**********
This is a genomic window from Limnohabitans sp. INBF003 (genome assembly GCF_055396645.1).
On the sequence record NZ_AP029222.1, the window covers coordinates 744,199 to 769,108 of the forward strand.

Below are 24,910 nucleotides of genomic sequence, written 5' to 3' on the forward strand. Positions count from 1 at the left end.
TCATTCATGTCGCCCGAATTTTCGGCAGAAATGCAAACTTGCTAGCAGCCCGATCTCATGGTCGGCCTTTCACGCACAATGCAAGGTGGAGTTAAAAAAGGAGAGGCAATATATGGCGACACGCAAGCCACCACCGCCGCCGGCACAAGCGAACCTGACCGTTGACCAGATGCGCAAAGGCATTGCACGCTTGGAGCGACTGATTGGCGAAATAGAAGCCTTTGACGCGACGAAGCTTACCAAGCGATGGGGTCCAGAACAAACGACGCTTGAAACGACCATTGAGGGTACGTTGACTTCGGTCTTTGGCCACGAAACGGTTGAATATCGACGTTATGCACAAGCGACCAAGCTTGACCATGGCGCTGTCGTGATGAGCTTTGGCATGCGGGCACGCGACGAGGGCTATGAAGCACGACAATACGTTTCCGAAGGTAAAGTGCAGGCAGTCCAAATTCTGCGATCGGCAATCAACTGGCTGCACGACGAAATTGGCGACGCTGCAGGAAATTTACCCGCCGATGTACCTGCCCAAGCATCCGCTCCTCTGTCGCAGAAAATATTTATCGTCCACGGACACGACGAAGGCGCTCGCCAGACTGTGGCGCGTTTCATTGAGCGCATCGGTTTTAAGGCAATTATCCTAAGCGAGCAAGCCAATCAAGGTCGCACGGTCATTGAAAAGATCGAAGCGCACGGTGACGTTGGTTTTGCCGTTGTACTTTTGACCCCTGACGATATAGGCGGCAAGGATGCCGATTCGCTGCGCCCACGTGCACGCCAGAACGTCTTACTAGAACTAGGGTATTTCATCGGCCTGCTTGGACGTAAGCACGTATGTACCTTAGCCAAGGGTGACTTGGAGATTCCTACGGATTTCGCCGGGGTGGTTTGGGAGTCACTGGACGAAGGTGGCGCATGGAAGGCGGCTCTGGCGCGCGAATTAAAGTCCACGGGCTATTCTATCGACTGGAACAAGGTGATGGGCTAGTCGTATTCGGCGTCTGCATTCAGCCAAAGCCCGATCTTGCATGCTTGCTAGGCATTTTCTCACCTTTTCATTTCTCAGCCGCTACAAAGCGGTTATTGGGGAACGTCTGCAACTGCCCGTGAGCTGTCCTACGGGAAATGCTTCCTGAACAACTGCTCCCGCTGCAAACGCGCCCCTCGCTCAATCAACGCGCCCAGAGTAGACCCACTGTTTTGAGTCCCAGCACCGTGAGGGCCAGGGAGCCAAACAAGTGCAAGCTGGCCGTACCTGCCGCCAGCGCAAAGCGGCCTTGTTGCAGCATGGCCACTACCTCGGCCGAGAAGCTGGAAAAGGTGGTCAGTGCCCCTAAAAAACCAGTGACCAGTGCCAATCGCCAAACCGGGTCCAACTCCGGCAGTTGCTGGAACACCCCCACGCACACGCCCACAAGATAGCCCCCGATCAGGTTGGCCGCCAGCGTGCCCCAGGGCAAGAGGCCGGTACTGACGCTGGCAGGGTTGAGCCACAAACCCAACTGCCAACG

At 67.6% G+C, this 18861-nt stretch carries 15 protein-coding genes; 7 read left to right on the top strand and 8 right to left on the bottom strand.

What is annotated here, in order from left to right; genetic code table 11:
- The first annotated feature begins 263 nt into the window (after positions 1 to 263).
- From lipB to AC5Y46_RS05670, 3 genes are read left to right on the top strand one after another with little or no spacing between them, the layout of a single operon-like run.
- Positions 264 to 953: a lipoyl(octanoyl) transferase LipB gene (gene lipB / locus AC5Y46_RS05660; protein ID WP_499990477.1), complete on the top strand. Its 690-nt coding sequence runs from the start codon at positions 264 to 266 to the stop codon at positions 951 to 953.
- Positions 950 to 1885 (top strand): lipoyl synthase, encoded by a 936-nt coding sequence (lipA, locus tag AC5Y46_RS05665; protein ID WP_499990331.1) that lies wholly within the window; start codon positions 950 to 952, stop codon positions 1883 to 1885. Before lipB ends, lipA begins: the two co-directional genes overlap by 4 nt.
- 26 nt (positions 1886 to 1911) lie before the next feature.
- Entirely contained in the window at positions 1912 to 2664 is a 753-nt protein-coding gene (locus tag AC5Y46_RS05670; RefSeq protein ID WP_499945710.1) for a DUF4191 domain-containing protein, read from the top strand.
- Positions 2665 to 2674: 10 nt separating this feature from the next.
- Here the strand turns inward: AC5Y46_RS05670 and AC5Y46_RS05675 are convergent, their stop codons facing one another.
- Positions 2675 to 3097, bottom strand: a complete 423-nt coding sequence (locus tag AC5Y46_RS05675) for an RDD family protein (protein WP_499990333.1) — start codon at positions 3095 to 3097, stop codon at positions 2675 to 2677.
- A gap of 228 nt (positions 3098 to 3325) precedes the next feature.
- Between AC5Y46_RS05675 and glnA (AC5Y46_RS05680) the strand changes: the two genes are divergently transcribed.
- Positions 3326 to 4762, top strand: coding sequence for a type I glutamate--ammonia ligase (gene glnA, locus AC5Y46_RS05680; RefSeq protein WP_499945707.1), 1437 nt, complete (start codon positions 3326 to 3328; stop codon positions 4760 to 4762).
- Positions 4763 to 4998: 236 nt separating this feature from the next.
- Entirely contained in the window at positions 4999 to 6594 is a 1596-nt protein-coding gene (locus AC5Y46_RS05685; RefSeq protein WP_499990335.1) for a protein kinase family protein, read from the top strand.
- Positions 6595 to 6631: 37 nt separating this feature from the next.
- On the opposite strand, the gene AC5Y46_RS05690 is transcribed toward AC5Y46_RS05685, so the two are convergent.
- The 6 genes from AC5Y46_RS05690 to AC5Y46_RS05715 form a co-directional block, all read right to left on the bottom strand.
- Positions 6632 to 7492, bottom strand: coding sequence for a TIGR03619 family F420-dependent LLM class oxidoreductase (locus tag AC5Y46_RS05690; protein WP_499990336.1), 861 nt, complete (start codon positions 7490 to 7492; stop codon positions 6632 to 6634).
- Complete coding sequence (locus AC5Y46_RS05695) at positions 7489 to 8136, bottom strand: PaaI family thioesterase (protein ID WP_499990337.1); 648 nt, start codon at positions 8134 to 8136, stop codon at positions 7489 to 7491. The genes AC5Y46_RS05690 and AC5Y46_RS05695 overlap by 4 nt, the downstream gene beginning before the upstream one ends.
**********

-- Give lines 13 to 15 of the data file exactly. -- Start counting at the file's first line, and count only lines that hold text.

- Positions 2665 to 2674: 10 nt separating this feature from the next.
- Here the strand turns inward: AC5Y46_RS05670 and AC5Y46_RS05675 are convergent, their stop codons facing one another.
- Positions 2675 to 3097, bottom strand: a complete 423-nt coding sequence (locus tag AC5Y46_RS05675) for an RDD family protein (protein WP_499990333.1) — start codon at positions 3095 to 3097, stop codon at positions 2675 to 2677.